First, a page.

Jenni Spinner

October 31, 2019

2 Min Read
Partnership brings recyclable black plastic to light
Henkel partnered with masterbatch supplier Ampacet to create black plastic that can be sorted at recycling facilities. Greiner Packaging has used the plastic (containing Ampacet’s REC-NIR Black masterbatch) to make bottles of Henkel’s Bref toilet cleaner.

Henkel and masterbatch producer Ampacet have joined forces to develop a recyclable black plastic. The carbon-free black plastic alternative enables containers to be recyclable more readily than previously possible in conventional recycling streams.

Traditionally, black plastic thwarts recycling technology because infrared (IR) cameras used to scan containers cannot sort the containers, so black packages don’t get sorted and end up in landfills instead. The REC-NIR Black masterbatch is designed to be near-infrared (NIR) transparent to allow scanning by NIR technology for automated sorting at recovery facilities. Colin Zenger, Henkel’s sustainable packaging head, laundry and homecare sector, says the material can be sorted with little or no modifications at facilities.

“If sorting is done by hand, there is no change with the new masterbatch,” he says. “But it helps the NIR scanner in automated sorting to see and detect the bottle correctly.”

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To recycle containers made with the masterbatch, consumers must first remove the shrink label. Henkel has designed a zipper to incorporate in the labels of such packages. According to Zenger, the company is rolling out targeted information to educate consumers about how to remove the label before processing.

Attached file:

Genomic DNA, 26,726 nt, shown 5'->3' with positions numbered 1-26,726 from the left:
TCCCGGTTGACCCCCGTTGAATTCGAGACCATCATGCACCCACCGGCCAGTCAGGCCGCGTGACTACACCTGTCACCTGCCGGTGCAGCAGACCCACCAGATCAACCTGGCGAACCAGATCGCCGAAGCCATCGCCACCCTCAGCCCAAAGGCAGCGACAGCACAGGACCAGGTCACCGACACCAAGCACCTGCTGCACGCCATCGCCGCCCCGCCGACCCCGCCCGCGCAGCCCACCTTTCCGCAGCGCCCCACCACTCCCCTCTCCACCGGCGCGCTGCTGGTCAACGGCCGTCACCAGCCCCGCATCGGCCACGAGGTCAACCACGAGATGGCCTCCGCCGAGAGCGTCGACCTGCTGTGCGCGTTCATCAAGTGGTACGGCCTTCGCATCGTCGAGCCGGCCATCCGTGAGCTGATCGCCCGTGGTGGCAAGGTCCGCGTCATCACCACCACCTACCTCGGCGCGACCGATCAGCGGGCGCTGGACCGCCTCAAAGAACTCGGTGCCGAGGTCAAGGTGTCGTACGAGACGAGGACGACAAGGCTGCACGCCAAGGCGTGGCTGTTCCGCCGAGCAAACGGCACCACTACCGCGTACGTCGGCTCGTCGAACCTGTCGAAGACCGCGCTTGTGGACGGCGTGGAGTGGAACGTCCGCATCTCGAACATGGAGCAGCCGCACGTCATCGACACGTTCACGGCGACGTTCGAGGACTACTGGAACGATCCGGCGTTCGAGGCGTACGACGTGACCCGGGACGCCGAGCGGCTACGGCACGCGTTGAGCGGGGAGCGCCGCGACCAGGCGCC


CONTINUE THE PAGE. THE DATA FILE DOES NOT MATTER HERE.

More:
The REC-NIR Black material has made its retail debut in Bref toilet cleaning products, produced by Greiner Packaging. The cleaning products are sold in under various brands internationally. Michael Frick, global key account director, Greiner Packaging, says the material works in line with the company’s sustainability goals.

“We’re constantly working to improve product recyclability, so naturally we’re delighted to see innovations like this one,” Frick says.

Cyclos-HTP, a German organization that classifies, evaluates and certifies packaging recyclability, confirmed the effectiveness of the new black plastic in undecorated containers. Additionally, Henkel confirmed packaging using the material, after the perforated sleeve is removed, can easily be sorted and recycled.

“In Greiner Packaging, we’re pleased to have found a competent project partner we’ve been able to work with to implement this innovative packaging concept,” says Frick.

A member of the Ellen MacArthur Foundation (which promotes increased sustainability in various fields), Greiner Packaging has pledged to make 100% of its packaging 100% reusable, recyclable or compostable by 2025.

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